Sitting at the keyboard this Monday morning, the desire is to rise above the end-of-the-weekend-blues, embracing the week with open mind. When the calls to reenter the bed's warm cocoon are subsumed by the responsibility of the working week's commitments, the next best thing seems to revolve around the acceptance of what is, and the notion of seizing what life has offered.
Even as I make my lunch, pack my bag, clip on my beeper, and check my day's appointments on my Palm Pilot, I begin to tense up in anticipation of what could be seen as the onslaught of the day. Rather than being an onslaught, why can't it be a challenge, a gift, a call to service? Perhaps knowing that I won't return home for 14 hours makes my Mondays more difficult to face. But today, knowing that the semester of teaching will end in five weeks, I recognize that many hours usually spent preparing lectures and reviewing texts will soon be freed from the shackles of extracurricular responsiblity.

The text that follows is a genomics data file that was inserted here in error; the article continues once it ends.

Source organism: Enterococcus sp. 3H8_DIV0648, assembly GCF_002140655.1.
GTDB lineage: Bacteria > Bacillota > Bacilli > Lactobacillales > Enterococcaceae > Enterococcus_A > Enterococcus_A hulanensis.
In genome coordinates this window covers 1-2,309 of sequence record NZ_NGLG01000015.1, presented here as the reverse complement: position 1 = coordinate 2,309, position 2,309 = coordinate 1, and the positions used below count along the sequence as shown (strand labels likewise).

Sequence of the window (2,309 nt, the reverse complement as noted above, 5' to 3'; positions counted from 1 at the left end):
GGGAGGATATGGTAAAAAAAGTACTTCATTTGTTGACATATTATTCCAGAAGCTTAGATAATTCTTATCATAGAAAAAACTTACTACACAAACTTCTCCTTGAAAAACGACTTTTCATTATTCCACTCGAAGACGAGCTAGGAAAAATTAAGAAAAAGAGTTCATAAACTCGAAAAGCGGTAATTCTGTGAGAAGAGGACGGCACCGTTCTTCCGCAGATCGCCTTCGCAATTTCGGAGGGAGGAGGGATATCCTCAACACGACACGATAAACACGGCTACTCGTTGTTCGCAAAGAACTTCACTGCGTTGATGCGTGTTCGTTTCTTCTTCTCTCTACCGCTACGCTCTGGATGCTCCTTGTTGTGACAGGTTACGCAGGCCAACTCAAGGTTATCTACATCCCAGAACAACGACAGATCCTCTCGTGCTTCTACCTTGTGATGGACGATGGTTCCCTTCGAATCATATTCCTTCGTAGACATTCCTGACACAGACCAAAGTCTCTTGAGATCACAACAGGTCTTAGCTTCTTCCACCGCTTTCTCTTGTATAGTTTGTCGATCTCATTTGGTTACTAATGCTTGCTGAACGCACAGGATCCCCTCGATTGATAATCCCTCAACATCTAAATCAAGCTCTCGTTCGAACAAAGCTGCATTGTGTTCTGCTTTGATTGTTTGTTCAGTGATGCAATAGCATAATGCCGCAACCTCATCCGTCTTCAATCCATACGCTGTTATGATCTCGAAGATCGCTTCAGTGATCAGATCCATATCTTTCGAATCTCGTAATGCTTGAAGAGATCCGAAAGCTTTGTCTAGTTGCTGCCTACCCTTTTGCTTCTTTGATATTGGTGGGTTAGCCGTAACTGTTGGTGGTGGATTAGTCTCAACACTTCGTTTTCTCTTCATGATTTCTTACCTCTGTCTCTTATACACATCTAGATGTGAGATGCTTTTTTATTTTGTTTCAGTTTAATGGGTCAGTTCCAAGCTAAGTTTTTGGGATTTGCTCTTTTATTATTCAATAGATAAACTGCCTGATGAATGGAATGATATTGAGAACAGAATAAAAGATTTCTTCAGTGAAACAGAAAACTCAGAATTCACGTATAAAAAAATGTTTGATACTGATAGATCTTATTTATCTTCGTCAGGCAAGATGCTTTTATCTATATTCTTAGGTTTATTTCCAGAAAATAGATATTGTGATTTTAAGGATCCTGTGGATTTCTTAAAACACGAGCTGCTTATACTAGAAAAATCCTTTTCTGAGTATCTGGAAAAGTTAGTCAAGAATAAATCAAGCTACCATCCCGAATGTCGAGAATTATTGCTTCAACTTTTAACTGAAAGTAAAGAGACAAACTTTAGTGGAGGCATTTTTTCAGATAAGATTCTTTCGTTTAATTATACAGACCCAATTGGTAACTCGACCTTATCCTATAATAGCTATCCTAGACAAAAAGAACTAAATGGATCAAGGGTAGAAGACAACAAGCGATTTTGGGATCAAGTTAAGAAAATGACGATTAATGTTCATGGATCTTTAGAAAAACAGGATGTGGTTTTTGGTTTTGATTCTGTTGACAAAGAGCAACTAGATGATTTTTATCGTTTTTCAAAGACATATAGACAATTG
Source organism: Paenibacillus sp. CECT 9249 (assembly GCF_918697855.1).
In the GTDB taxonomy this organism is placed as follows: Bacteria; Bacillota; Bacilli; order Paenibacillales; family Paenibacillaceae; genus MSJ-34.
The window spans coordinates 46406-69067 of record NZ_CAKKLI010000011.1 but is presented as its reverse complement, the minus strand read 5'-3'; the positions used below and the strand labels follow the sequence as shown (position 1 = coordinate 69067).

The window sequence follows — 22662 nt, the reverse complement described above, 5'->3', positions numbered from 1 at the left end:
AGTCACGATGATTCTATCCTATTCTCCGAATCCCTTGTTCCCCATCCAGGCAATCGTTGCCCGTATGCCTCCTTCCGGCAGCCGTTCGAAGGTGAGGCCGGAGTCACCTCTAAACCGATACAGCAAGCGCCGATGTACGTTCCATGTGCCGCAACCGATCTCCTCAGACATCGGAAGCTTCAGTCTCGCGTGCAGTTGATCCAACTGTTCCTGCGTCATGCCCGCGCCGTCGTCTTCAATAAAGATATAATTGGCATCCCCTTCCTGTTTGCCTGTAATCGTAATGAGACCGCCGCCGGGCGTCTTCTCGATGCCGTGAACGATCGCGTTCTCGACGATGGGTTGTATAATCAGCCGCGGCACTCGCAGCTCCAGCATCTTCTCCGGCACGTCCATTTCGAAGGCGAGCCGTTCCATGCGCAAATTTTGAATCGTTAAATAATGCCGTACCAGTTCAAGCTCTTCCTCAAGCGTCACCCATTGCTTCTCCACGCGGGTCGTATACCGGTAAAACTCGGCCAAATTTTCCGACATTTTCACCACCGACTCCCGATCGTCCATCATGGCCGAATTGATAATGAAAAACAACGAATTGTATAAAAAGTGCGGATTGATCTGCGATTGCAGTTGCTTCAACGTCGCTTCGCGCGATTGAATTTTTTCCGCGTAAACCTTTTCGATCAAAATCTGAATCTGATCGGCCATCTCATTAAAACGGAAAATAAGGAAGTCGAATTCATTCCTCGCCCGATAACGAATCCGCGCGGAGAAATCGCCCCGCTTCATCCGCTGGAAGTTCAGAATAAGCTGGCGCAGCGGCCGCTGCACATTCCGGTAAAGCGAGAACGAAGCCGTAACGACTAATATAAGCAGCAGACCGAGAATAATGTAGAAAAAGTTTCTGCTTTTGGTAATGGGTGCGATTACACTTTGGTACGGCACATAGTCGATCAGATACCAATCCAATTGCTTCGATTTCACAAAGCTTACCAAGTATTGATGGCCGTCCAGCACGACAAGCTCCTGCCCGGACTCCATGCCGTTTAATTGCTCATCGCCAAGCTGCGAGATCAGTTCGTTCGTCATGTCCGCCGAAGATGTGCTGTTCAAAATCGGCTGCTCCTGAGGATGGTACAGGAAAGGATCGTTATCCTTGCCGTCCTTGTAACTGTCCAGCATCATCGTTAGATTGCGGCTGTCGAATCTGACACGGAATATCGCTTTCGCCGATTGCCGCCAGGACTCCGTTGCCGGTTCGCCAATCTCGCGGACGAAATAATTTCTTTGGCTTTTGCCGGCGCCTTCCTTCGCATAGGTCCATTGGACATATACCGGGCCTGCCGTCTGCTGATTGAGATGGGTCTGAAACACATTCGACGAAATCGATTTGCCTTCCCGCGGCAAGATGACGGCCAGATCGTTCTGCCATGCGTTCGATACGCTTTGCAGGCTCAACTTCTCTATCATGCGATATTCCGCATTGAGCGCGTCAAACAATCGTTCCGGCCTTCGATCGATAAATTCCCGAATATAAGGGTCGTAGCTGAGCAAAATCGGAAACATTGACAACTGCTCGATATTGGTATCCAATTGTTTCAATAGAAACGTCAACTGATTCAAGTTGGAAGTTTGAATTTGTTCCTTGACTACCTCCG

John Lennon once said, "Life is what happens when you're busy making other plans." I'll add that life is what happens whether you live in dread or wide-eyed wonder. How can I choose anything but the latter?